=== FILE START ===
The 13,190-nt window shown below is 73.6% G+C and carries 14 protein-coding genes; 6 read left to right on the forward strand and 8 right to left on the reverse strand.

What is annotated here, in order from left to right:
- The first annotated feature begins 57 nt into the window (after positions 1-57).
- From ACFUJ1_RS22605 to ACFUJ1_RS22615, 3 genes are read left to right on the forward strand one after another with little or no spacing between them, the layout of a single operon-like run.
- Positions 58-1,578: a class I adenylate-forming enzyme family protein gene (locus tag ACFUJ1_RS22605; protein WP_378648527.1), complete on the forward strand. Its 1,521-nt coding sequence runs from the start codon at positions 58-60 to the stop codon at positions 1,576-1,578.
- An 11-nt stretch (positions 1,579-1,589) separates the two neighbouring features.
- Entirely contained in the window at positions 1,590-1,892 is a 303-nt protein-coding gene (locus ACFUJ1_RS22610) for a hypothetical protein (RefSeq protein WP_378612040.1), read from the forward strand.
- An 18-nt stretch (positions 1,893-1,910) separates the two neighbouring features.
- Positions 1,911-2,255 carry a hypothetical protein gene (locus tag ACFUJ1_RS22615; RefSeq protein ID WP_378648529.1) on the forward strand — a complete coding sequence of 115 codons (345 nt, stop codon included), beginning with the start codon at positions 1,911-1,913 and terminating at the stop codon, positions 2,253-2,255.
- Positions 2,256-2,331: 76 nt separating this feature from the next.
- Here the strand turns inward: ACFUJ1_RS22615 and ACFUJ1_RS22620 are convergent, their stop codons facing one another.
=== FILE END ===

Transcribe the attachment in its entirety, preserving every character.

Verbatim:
The 13,190-nt window shown below is 73.6% G+C and carries 14 protein-coding genes; 6 read left to right on the forward strand and 8 right to left on the reverse strand.

What is annotated here, in order from left to right:
- The first annotated feature begins 57 nt into the window (after positions 1-57).
- From ACFUJ1_RS22605 to ACFUJ1_RS22615, 3 genes are read left to right on the forward strand one after another with little or no spacing between them, the layout of a single operon-like run.
- Positions 58-1,578: a class I adenylate-forming enzyme family protein gene (locus tag ACFUJ1_RS22605; protein WP_378648527.1), complete on the forward strand. Its 1,521-nt coding sequence runs from the start codon at positions 58-60 to the stop codon at positions 1,576-1,578.
- An 11-nt stretch (positions 1,579-1,589) separates the two neighbouring features.
- Entirely contained in the window at positions 1,590-1,892 is a 303-nt protein-coding gene (locus ACFUJ1_RS22610) for a hypothetical protein (RefSeq protein WP_378612040.1), read from the forward strand.
- An 18-nt stretch (positions 1,893-1,910) separates the two neighbouring features.
- Positions 1,911-2,255 carry a hypothetical protein gene (locus tag ACFUJ1_RS22615; RefSeq protein ID WP_378648529.1) on the forward strand — a complete coding sequence of 115 codons (345 nt, stop codon included), beginning with the start codon at positions 1,911-1,913 and terminating at the stop codon, positions 2,253-2,255.
- Positions 2,256-2,331: 76 nt separating this feature from the next.
- Here the strand turns inward: ACFUJ1_RS22615 and ACFUJ1_RS22620 are convergent, their stop codons facing one another.